Associate Professor of Pediatrics
Dr. Silver’s primary global health activity at present is “Teen Connections in India,” which is funded by a pilot grant award from the Einstein Global Health Center. Her collaborators at Einstein are Drs. Laurie J. Bauman and Rosy Chhabra, and we are partnering with researchers at the Drug Abuse Information Rehabilitation & Research Centre (DAIRRC) in Mumbai, India who are helping refine our measures and collect the study data.
In this project they will extend current work on relationships and HIV/STD risk that is being done with Bronx teens and young adults. They intend to survey 400 college students from 2 major cities in India (New Delhi and Mumbai) to assess attitudes and sexual behavior and couple-level factors in relationships (e.g., love, monogamy, permanence, salience, communication, power) that have been shown to affect young people’s risks for HIV/STD. Given that India has a large population in this age range and that the rate of HIV infection is still rising within this group, understanding their own perceptions of sexual risk behavior may help in designing future prevention efforts.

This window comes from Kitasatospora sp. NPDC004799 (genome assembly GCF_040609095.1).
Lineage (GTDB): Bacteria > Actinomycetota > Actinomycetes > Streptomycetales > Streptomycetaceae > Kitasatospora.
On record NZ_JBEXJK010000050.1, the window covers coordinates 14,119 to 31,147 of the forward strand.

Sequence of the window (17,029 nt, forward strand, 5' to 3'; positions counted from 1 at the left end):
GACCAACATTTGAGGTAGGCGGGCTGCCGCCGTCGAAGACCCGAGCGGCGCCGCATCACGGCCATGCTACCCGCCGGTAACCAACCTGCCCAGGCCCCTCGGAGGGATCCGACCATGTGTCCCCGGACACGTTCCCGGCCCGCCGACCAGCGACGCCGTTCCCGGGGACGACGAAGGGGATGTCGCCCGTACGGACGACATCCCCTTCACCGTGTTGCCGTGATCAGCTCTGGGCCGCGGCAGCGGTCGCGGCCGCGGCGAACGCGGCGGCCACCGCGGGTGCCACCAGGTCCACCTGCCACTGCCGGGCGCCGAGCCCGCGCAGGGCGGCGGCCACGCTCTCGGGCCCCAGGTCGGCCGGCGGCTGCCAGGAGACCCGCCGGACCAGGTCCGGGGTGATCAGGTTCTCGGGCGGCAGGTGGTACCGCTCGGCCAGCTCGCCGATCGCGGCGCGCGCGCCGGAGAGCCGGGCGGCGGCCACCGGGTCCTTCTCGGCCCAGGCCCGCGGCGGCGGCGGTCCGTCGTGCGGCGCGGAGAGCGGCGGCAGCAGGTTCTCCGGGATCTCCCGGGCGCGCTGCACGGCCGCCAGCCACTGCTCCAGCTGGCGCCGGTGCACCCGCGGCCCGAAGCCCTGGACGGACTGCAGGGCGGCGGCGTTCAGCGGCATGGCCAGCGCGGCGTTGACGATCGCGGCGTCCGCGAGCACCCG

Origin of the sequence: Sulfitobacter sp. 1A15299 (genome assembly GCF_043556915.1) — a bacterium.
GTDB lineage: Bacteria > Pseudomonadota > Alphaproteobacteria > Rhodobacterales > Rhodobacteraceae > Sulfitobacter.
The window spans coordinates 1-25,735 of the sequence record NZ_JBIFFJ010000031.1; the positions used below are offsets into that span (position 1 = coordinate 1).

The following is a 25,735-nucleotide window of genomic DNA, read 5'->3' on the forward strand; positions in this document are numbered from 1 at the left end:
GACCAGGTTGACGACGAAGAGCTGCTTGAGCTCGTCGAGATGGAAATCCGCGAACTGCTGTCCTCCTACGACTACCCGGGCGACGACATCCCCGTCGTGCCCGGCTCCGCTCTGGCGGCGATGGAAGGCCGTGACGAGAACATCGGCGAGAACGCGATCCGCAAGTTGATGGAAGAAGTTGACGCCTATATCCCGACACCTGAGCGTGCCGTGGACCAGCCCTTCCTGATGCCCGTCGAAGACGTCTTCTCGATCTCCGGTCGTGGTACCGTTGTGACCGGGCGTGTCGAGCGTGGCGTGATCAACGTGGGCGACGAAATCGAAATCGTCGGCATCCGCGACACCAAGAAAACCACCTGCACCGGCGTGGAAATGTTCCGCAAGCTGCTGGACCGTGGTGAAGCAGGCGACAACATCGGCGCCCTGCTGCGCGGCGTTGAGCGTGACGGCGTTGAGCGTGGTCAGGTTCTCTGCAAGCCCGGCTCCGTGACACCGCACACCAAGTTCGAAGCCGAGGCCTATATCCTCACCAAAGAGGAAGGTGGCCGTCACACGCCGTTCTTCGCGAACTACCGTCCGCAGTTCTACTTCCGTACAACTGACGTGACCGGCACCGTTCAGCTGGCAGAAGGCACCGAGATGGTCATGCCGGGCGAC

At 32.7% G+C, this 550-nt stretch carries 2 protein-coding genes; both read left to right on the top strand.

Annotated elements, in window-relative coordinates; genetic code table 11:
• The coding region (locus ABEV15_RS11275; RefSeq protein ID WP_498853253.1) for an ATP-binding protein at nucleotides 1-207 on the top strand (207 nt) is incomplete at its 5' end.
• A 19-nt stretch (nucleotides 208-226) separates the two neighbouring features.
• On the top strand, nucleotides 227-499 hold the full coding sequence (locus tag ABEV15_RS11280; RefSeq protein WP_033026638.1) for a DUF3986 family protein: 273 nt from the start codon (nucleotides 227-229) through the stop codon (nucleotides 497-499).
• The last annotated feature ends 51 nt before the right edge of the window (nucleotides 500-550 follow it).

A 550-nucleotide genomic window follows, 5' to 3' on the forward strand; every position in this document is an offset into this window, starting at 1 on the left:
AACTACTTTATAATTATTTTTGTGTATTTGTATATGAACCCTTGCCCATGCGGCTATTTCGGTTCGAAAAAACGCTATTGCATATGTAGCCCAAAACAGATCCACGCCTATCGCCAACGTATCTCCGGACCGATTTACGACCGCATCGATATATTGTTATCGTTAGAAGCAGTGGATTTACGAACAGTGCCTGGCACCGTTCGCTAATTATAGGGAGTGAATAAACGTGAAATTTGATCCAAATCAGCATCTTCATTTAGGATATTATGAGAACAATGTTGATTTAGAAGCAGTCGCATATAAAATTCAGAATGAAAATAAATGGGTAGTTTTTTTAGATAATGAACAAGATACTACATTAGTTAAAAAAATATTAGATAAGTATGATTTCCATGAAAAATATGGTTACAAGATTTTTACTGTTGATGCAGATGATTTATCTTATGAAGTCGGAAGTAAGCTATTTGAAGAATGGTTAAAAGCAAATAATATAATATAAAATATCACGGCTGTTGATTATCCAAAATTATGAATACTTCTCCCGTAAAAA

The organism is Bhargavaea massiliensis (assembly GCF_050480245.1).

Previously, she was the Project Director of a small study conducted by Dr. Laurie Bauman entitled “Child Caregivers to Parents with HIV/AIDS in Two Countries.” We collaborated with Dr. Geoff Foster and his staff from the Family AIDS Caring Trust (FACT) in Mutare, Zimbabwe. In this study, surveys were conducted with 8-16 year old children and their mothers in both New York City and Mutare. Its goal was to document and compare the degree to which children take on adult-like household management and caregiving responsibilities when a parent has HIV/AIDS and to describe the potential positive and negative consequences for children. Our results, which were published in Vulnerable Children and Youth Studies in April 2006, showed that children in both areas provided substantial amounts of personal care, and took responsibility for household tasks. Some were their parents' emotional confidants. Children reported performing more tasks than their mothers reported. Almost half of New York and 80% of Mutare children said they had too much responsibility, and most reported reduced after-school and peer activities. Both children and parents felt children were more capable because of their responsibilities. Although depression was relatively high in children from both cities, the type and amount of caregiving they did was unrelated to their adjustment.